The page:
I should not have opened that letter first.
I had to sit down.
I needed a cup of tea.
The ‘Sisters Of Dislike’ asked me what was wrong.
I showed them the letter.
They went very quiet.
Having been fortified by a large cup of tea, I sat down to read the other letters. They were so full of hope, particularly the later 1918 letters. I guess that even back here they were anticipating the end of the War.
“Don’t put yourself in danger dearest; the end is so near.” As if our soldiers had any say in the matter, both sides went on killing each other right up to the eleventh hour of the eleventh day of the eleventh month.
How did this soldier survive the final months of the war and how did he cope when he got back home?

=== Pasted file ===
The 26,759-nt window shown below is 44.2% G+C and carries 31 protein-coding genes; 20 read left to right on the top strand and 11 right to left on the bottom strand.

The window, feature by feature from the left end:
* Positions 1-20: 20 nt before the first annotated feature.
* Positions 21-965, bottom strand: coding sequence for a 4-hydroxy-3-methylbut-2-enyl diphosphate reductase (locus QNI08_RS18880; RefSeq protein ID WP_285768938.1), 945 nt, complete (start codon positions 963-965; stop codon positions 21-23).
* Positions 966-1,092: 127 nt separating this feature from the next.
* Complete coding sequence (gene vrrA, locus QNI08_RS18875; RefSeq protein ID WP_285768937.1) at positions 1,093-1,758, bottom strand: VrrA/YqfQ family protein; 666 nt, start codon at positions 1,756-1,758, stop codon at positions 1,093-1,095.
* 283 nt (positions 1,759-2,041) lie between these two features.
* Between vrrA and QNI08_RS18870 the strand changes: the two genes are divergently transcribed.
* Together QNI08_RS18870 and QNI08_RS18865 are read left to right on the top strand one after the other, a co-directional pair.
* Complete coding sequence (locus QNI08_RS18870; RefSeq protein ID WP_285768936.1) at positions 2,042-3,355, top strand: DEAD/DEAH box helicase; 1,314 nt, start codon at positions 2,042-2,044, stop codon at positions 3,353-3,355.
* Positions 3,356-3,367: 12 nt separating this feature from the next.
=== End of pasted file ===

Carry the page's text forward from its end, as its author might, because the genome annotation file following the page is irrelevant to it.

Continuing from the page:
When I got home that night, I looked him up.
He was very brave and like all Australian troops in that war, he volunteered.
He was twice mentioned in dispatches and awarded the DCM for an action in Belgium in 1916.
There were two other soldiers with the same unusual surname, and both were listed as lost in action.
When Shani Mischke arrived to collect the suit I told her the story and I could see the tears forming in her eyes.
She promised to treat the suit with the respect it deserved.
We didn’t know if the letters should stay with the suit or not.
In the end, we decided to send the letters to the War Memorial in Canberra.
The young soldier and his betrothed were together now, and I wondered if they would approve of my actions, but I guess it is the living who make those decisions and the dead just watch patiently.